Early version of “Moonage Daydream” paves way for Ziggy Stardust


By now, most people of a certain age know who David Bowie was. His passing left many in shock, even if his last video seemed to foretell his death. At any rate, the days that mark significant milestones in Bowie’s oeuvre are important to note. May 7, 1971 is the day “Moonage Daydream” made its debut as part of the work of Arnold Corns. Arnold Corns was a Bowie side-project. The record contained “Moonage Daydream” on one side and “Hang Onto Yourself” on the other. The early form of “Moonage Daydream” contains a spoken part at the beginning and other elements that kept it from being the space-oriented, futuristic love song that fans of it recognize the song to be.

The Arnold Corns recordings were not successful. The work that Bowie did in the form of some of those songs was later used on other albums. Regardless of Arnold Corns’ lack of success, Bowie continued to put together the idea of Ziggy Stardust. When the song was released as part of “The Rise and Fall of Ziggy Stardust and the Spiders from Mars” it found success and earned Bowie more US audiences.

“Moonage Daydream” by David Bowie

“Moonage Daydream” is about Ziggy introducing himself to people. Or more broadly, it is how a male narrator describes himself (with bravado and angry imagery) to someone he wants to have a relationship with.

While it doesn’t have the rollicking bite of say, “Suffragette City,” Moonage Daydream did show that Bowie had a knack for writing songs with lyrics that were unusual, but not so weird that they detracted listeners.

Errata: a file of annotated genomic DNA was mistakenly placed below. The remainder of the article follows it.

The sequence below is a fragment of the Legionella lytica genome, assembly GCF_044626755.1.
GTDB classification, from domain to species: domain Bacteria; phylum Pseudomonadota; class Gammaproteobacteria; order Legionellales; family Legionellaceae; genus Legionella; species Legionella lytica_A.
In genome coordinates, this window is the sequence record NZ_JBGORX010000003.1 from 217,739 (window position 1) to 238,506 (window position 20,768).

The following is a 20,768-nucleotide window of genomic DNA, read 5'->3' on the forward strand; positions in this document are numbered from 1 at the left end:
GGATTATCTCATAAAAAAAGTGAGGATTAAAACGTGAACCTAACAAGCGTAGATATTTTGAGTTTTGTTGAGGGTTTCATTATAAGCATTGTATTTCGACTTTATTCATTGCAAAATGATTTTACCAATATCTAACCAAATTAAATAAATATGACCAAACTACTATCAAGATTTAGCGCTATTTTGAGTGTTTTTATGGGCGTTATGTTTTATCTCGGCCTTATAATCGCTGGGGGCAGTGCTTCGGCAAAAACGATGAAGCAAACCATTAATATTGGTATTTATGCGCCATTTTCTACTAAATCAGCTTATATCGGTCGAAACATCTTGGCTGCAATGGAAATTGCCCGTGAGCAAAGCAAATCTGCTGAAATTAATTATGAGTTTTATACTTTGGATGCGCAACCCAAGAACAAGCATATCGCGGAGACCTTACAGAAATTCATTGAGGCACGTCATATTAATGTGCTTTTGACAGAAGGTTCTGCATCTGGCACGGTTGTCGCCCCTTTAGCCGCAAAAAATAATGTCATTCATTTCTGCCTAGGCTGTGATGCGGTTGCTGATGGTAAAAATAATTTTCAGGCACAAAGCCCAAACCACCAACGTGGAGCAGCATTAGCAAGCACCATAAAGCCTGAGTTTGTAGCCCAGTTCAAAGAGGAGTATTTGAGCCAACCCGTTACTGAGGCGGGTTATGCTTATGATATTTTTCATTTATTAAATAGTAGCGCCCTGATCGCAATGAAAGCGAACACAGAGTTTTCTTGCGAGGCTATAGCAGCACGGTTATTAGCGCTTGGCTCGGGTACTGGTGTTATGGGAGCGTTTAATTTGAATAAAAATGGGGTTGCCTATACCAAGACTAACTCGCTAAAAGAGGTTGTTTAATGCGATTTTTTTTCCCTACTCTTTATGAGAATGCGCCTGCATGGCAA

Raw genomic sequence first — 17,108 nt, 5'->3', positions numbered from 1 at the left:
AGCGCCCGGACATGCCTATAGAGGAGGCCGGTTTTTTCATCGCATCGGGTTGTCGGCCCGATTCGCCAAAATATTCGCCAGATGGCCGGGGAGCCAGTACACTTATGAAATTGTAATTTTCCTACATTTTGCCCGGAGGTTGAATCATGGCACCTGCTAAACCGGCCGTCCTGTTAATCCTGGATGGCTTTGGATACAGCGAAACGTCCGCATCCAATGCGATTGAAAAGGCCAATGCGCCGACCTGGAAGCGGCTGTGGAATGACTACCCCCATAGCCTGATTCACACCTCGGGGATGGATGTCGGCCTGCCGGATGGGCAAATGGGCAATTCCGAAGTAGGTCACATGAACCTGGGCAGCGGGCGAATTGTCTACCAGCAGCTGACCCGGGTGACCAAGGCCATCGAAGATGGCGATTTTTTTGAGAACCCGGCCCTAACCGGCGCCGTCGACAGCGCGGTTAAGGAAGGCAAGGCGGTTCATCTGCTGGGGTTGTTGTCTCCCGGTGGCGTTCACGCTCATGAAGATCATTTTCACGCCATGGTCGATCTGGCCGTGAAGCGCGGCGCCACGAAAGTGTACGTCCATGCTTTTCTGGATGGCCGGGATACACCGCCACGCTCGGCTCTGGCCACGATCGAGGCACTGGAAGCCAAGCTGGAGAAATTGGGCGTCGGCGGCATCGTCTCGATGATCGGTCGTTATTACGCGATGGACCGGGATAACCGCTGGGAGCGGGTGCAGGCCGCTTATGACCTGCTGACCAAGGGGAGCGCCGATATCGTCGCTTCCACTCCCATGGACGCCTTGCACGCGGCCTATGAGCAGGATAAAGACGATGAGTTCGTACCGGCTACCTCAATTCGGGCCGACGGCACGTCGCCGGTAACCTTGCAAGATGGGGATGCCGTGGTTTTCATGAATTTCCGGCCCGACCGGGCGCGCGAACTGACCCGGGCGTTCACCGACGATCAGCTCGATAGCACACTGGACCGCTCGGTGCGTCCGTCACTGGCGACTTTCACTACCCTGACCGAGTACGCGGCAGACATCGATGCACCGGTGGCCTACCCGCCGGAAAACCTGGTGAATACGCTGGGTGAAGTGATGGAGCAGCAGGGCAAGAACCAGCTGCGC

The standout elements of the song include the guitar part and the vocals. The slashing guitar line under scores such lines as “I’m an alligator/ I’m a mama-papa comin’ for you…” Bowie’s voice is high and full of tension. Yet, there is something of beauty in it when he sings “Moonage Daydream.” The dynamics move the song from beginning to end and help audiences hear what the song is about.

“Moonage Daydream” wasn’t an overwhelming hit for Bowie at first, but it was instrumental in helping him to create a character that would become part of his legacy. When included on “The Rise and Fall of Ziggy Stardust and the Spider from Mars,” the song takes on a different narrative purpose, but it never loses the rock ‘n’ roll edge that Bowie endowed it with.


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